Baselworld has announced its plans for the future at a press conference on the last day of this year’s exhibition.
Broadcasting via an often-interrupted live stream on Baselworld’s website, the show’s managing director Michel Loris-Melikoff outlined his vision for the next few years of Baselworld.
With speculation about even the very existence of Baselworld rife among brands, retailers and the press during this year’s event, Loris-Melikoff is hoping that the changes that he wants to introduce will convince current exhibitors to sign up for at least another year, while also luring those potential exhibitors that are sitting on the fence.
Starting with a healthy dose of realism, some cold facts about Baselworld 2019 were displayed on a giant screen. This showed that there had been 81,200 visitors (a reduction of 22% from last year), 520 brands exhibiting (down 20% from 2018) and 3,300 individuals attending from media outlets (12% down).
In light of this, a big emphasis was placed on ‘change’ and ‘transformation’ – two words which were used a lot – and a focus on expanding and diversifying the role that Baselworld plays, beyond just a traditional trade show model.
Details were scarce and buzzwords plentiful, but the general theme seems to be to embrace the digital world more and more. E-concierges, AR, VR and Instagram Spots were all mentioned, mostly to a crowd of raised eyebrows.
A simpler pricing structure that will involve price reductions of 10-30% for exhibitors in certain areas of the show, as well as greater support for booth construction by the organisers, will be of a lot more interest, in the short term at least, to companies considering their presence in Basel in 2020.
Loris-Melikoff’s claim that the show’s ‘Hospitality Programme’ for this year had been a success seemed a bogus one. Prices at restaurants and hotels seemed as high as ever, with the standards of service and food/drink coming nowhere close to justifying these high prices. This is something that will need to be improved upon significantly in 2020.
All the changes and plans mentioned will cost a lot of money, Loris-Melikoff said, and therefore will take three years to be fully implemented. In other words, don’t expect everything to be fixed by next year.
The Q&A at the end of the press conference shed arguably more light on things than the presentation itself, with the issue of dates for 2020 being raised. WatchPro has heard from many brands that the proposed dates of 30 April until 5 May next year are far later than ideal, but Loris-Melikoff insisted that it was their only option.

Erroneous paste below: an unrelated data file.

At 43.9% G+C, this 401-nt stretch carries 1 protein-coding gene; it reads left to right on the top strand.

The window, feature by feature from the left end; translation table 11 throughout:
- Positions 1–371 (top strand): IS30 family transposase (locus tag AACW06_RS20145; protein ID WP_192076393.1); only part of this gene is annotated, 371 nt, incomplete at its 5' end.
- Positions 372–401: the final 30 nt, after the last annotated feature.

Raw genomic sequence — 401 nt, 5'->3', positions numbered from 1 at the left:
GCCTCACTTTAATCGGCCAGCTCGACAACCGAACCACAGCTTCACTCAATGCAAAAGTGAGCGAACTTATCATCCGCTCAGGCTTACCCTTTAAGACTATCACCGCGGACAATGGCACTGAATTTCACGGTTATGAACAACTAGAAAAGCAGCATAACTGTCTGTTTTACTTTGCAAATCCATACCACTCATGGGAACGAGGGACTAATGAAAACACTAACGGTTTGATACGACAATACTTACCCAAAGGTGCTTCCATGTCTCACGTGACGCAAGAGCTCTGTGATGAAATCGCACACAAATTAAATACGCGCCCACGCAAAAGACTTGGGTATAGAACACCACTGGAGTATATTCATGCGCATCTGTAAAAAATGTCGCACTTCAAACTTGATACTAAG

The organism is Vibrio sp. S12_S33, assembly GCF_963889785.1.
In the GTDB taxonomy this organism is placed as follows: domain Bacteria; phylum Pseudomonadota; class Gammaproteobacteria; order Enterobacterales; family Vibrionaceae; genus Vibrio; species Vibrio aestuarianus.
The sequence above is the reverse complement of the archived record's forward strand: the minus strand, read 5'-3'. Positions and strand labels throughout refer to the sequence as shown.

He claimed that January was “too early for the jewellery sector”, February doesn’t work because of the Chinese New Year, March wouldn’t be okay for SIHH because there’s a motor show on in that month that uses the same space (as a reminder, the current proposal is to host SIHH and Baselworld one after the other) so April became the winner by default.
This will be viewed with scepticism by many in the trade, who will also point out that other major exhibitions in the watch and jewellery industries, such as Vicenza and Inhorgenta, already take place in January and February.
Loris-Melikoff played an admirably straight bat when it came to the question about Rolex’s and Patek Philippe’s attendance at Baselworld next year, simply saying that these decisions are out of his control and that he expects “an announcement to be made very soon.”
Baselworld will be hoping that some of the positive changes that were seen this year – and a number of exhibitors at the show this year told WatchPro that they’d had a genuinely productive and worthwhile time – will translate into goodwill and trust across the industry and therefore result in more exhibitors signing up for next year.
Other key points to come from the conference included:
- The re-opening of Hall 2 in 2020
- A change of the tag line of Baselworld to: “The Watch and Jewellery Community”
- A greater emphasis on the jewellery sector, including gems and pearls
- Pop-up events around the world over the course of 12 months in between instalments of Baselworld. How these will look was not fully explained
- Another new press centre to be made for the media in 2020